My opinion, though, is that this works best with only a bit of the square showing, and no or few edges...when it starts exploding out of the pocket like a jungle plant, you had better be an accomplished fop to make it anything but clownish.

    - B
     
  10. Film Noir Buff

    Film Noir Buff Senior member

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    I understand what you are saying, but part of the point of an elaborate print is that when it goes into a pocket, the elaboration is abstracted and the variety of colors and tones are what become important. My opinion, though, is that this works best with only a bit of the square showing, and no or few edges...when it starts exploding out of the pocket like a jungle plant, you had better be an accomplished fop to make it anything but clownish. - B
    [​IMG]
     
  11. KObalto

    KObalto Senior member

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    [​IMG]

    That is a very large pocket, but there is no square.
     
  12. Dragon

    Dragon Senior member

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    I find that price is not a good indication of pocket square quality. Other than the hand-rolled edges, there really is no "construction" aspect of pocket squares. It really comes down to the size you want and finding a fabric that's appealing to you.

    Two things traits I thoroughly despise in pocket squares:

    1) Freakishly large proportions. 12" square is ideal. Lots of companies seem to make 16" square squares, which doubles the bulk, increases the cost, and little else. It's ridiculous.

    2) Wide borders. I've never understood why otherwise attractive pocket squares with beautiful patterns will have wide plain borders around the edge. Doesn't that defeat the purpose of the design if you were t he square with the edges exposed?

    After some experimenting with different squares at different prices, I'm convinced Kent Wang is one of the only people out there who "gets this"


    1. I am not exactly sure how large my squares are, but I think they are all on the larger side. I don`t like the smaller ones because the type of folds you can do are quite limited. The larger ones allow much more flexibility and variation in the folds.

    2. Similar to #1 above, the squares with narrow edges lack versatility. The wider edge gives the square more versatility and you can fold it several different ways and give the fold more interest.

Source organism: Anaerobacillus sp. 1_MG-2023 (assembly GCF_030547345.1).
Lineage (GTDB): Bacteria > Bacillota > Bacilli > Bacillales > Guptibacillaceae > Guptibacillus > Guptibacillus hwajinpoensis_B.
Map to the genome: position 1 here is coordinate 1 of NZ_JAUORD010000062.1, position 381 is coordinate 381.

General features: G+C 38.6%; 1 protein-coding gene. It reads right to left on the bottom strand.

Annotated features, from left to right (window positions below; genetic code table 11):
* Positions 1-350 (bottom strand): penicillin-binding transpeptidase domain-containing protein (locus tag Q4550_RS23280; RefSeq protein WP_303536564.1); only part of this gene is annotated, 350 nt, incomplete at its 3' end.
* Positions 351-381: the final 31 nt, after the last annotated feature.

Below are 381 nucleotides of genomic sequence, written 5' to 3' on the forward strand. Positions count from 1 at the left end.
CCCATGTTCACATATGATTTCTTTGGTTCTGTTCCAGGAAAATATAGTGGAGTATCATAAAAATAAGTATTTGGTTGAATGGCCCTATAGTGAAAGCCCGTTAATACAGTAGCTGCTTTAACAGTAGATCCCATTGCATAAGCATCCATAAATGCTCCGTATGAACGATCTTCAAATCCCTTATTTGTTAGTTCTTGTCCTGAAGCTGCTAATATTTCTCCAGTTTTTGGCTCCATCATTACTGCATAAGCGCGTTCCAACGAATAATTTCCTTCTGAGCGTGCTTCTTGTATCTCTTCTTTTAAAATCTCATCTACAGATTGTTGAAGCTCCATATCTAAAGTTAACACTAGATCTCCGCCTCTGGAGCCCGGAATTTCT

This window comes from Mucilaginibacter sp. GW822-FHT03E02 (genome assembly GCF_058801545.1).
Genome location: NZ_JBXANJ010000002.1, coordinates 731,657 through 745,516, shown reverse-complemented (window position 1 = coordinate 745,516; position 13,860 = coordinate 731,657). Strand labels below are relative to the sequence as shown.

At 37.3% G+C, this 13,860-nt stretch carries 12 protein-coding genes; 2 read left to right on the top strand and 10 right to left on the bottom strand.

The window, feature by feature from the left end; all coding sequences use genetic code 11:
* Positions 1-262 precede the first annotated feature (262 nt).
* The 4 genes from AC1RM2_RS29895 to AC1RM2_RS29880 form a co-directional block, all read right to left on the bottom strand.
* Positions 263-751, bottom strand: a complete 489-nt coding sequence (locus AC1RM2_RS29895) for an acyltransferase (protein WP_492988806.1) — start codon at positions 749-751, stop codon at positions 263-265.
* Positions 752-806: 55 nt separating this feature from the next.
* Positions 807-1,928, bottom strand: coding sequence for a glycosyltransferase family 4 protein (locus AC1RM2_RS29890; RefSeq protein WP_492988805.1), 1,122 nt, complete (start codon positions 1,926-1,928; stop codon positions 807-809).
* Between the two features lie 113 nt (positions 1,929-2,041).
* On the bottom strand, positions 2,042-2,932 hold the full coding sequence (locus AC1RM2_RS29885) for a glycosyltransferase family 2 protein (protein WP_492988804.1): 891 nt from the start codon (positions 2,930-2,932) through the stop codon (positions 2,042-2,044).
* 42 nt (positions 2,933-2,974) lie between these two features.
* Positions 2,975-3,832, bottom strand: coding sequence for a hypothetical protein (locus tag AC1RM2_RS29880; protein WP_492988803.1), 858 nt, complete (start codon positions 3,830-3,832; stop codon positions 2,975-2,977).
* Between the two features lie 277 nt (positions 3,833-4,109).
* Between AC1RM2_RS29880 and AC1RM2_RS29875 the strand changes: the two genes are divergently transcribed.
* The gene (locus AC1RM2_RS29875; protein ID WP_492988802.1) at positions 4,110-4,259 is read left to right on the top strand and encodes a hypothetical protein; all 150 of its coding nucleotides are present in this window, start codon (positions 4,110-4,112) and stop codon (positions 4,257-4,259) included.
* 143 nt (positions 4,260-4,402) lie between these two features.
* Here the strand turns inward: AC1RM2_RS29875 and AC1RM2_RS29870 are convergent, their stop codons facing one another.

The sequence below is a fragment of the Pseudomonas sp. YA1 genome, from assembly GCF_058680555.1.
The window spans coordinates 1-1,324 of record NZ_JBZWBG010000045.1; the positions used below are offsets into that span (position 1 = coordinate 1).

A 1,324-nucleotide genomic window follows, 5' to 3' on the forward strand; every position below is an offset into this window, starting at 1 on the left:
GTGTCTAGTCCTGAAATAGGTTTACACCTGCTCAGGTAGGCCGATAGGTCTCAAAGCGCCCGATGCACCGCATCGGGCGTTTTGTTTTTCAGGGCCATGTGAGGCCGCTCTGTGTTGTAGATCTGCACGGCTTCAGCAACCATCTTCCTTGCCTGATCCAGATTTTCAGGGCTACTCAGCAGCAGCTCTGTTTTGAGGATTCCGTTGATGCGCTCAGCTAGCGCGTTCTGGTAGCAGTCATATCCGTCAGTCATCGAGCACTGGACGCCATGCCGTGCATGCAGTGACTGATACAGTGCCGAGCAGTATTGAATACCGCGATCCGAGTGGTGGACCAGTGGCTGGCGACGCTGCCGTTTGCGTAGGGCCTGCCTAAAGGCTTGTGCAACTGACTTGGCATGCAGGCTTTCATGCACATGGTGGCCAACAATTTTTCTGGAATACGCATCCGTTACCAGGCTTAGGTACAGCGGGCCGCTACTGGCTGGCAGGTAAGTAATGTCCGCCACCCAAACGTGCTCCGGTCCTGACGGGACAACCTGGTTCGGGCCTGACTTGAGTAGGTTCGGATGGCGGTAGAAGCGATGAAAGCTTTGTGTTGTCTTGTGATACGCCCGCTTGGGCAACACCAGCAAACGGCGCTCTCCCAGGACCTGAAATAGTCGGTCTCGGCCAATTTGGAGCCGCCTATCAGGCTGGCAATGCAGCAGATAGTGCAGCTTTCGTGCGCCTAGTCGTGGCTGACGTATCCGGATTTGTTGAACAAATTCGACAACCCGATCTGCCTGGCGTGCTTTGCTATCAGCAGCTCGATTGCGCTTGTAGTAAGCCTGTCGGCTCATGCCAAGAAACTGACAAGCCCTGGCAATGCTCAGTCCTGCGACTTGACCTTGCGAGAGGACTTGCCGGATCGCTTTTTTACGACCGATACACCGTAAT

When it comes to price, I guess it`s all about balance. There is no reason to buy an expensive square if the rest of the outfit is cheap, but if everything else is high quality, I question why someone would go cheap on just the square. Clearly the expensive ones use better silks and patterns.
     
  13. Dragon

    Dragon Senior member

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    Paying a large amount for attractive designs on a square (as with Hermes) makes no sense to me as the square not going to be displayed in its entirety. It will be puffed or folded so that only very small figures will be discernible, not those big zebras and whatnot that Hermes likes to put on their squares. Rather garish affairs, anyway, in my opinion.

    Almost all my squares are the Hermes-type ones. I find them to be the most versatile (and stylish). On the other hand, I don`t like the ones with repeated, simple patterns much as to my eye they usually distract rather than compliment everything else.

    To stir the pot a bit, I think there might be a pocket square progression/ladder:

    beginner: white, linen/cotton, TV fold

    amateur: small, silk, repeated-small patterns, TV style/bandaid fold

    intermediate: small, silk, repeated-small patterns, simple puff

    advanced: large, silk, picturesque design, more elaborate folds and combination folds. Can also fold linen with colored borders and silk with wide edges in various different folds.
     
  14. Sprezzatura2010

    Sprezzatura2010 Senior member

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    Almost all my squares are the Hermes-type ones. I find them to be the most versatile (and stylish). On the other hand, I don`t like the ones with repeated, simple patterns much as to my eye they usually distract rather than compliment everything else.

    To stir the pot a bit, I think there might be a pocket square progression/ladder:

    beginner: white, linen/cotton, TV fold

    amateur: small, silk, repeated-small patterns, TV style/bandaid fold

    intermediate: small, silk, repeated-small patterns, simple puff

    advanced: large, silk, picturesque design, more elaborate folds and combination folds. Can also fold linen with colored borders and silk with wide edges in various different folds.

    master: white, linen/cotton, TV fold.


    Fixed [​IMG]
     
  15. tlmusic

    tlmusic Senior member

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    ^^I'm a big fan of the white linen TV fold.